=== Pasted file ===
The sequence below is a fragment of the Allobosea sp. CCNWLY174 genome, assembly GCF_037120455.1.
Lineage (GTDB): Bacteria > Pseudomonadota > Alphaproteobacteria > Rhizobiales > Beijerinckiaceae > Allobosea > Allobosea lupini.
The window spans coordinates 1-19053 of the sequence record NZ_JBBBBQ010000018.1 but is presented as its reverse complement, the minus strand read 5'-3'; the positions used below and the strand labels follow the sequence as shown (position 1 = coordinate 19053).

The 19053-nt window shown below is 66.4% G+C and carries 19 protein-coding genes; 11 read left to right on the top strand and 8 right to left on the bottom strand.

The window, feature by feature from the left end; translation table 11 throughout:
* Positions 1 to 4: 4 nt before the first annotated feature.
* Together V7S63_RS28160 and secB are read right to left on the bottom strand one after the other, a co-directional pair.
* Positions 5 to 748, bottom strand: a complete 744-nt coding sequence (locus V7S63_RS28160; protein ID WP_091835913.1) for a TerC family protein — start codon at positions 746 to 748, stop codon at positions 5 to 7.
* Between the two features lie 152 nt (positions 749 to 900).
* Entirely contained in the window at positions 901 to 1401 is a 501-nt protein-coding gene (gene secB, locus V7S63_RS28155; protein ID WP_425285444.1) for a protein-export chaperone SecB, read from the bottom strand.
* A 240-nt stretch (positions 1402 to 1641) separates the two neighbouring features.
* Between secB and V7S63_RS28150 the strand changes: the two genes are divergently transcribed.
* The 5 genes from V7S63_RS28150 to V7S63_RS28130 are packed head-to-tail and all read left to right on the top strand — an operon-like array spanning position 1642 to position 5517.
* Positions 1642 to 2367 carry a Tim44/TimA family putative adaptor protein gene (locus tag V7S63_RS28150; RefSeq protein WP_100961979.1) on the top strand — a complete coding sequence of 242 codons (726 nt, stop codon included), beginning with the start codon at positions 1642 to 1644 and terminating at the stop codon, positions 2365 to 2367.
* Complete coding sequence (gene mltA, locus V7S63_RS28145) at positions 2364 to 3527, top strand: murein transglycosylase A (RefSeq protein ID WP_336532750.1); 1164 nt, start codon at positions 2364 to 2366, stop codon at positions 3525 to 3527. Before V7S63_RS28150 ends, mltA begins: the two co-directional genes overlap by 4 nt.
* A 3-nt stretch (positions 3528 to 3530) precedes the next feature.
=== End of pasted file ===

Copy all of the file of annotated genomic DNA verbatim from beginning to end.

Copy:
The sequence below is a fragment of the Allobosea sp. CCNWLY174 genome, assembly GCF_037120455.1.
Lineage (GTDB): Bacteria > Pseudomonadota > Alphaproteobacteria > Rhizobiales > Beijerinckiaceae > Allobosea > Allobosea lupini.
The window spans coordinates 1-19053 of the sequence record NZ_JBBBBQ010000018.1 but is presented as its reverse complement, the minus strand read 5'-3'; the positions used below and the strand labels follow the sequence as shown (position 1 = coordinate 19053).

The 19053-nt window shown below is 66.4% G+C and carries 19 protein-coding genes; 11 read left to right on the top strand and 8 right to left on the bottom strand.

The window, feature by feature from the left end; translation table 11 throughout:
* Positions 1 to 4: 4 nt before the first annotated feature.
* Together V7S63_RS28160 and secB are read right to left on the bottom strand one after the other, a co-directional pair.
* Positions 5 to 748, bottom strand: a complete 744-nt coding sequence (locus V7S63_RS28160; protein ID WP_091835913.1) for a TerC family protein — start codon at positions 746 to 748, stop codon at positions 5 to 7.
* Between the two features lie 152 nt (positions 749 to 900).
* Entirely contained in the window at positions 901 to 1401 is a 501-nt protein-coding gene (gene secB, locus V7S63_RS28155; protein ID WP_425285444.1) for a protein-export chaperone SecB, read from the bottom strand.
* A 240-nt stretch (positions 1402 to 1641) separates the two neighbouring features.
* Between secB and V7S63_RS28150 the strand changes: the two genes are divergently transcribed.
* The 5 genes from V7S63_RS28150 to V7S63_RS28130 are packed head-to-tail and all read left to right on the top strand — an operon-like array spanning position 1642 to position 5517.
* Positions 1642 to 2367 carry a Tim44/TimA family putative adaptor protein gene (locus tag V7S63_RS28150; RefSeq protein WP_100961979.1) on the top strand — a complete coding sequence of 242 codons (726 nt, stop codon included), beginning with the start codon at positions 1642 to 1644 and terminating at the stop codon, positions 2365 to 2367.
* Complete coding sequence (gene mltA, locus V7S63_RS28145) at positions 2364 to 3527, top strand: murein transglycosylase A (RefSeq protein ID WP_336532750.1); 1164 nt, start codon at positions 2364 to 2366, stop codon at positions 3525 to 3527. Before V7S63_RS28150 ends, mltA begins: the two co-directional genes overlap by 4 nt.
* A 3-nt stretch (positions 3528 to 3530) precedes the next feature.